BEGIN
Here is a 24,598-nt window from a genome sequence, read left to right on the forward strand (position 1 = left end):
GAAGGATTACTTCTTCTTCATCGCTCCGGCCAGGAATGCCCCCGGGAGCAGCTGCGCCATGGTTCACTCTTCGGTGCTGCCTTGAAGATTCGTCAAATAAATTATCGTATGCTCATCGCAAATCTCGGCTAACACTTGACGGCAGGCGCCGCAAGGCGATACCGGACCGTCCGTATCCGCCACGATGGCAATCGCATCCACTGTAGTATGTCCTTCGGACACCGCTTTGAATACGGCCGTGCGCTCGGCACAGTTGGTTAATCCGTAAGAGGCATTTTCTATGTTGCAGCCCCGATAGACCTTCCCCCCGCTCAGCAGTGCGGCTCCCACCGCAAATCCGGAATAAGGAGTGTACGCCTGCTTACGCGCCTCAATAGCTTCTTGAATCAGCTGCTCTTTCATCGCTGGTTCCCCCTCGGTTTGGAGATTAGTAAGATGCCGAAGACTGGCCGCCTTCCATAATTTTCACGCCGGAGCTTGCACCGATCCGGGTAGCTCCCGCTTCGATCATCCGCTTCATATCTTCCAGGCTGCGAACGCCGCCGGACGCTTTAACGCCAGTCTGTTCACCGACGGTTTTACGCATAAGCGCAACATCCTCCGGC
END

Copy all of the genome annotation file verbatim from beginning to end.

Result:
Here is a 24,598-nt window from a genome sequence, read left to right on the forward strand (position 1 = left end):
GAAGGATTACTTCTTCTTCATCGCTCCGGCCAGGAATGCCCCCGGGAGCAGCTGCGCCATGGTTCACTCTTCGGTGCTGCCTTGAAGATTCGTCAAATAAATTATCGTATGCTCATCGCAAATCTCGGCTAACACTTGACGGCAGGCGCCGCAAGGCGATACCGGACCGTCCGTATCCGCCACGATGGCAATCGCATCCACTGTAGTATGTCCTTCGGACACCGCTTTGAATACGGCCGTGCGCTCGGCACAGTTGGTTAATCCGTAAGAGGCATTTTCTATGTTGCAGCCCCGATAGACCTTCCCCCCGCTCAGCAGTGCGGCTCCCACCGCAAATCCGGAATAAGGAGTGTACGCCTGCTTACGCGCCTCAATAGCTTCTTGAATCAGCTGCTCTTTCATCGCTGGTTCCCCCTCGGTTTGGAGATTAGTAAGATGCCGAAGACTGGCCGCCTTCCATAATTTTCACGCCGGAGCTTGCACCGATCCGGGTAGCTCCCGCTTCGATCATCCGCTTCATATCTTCCAGGCTGCGAACGCCGCCGGACGCTTTAACGCCAGTCTGTTCACCGACGGTTTTACGCATAAGCGCAACATCCTCCGGC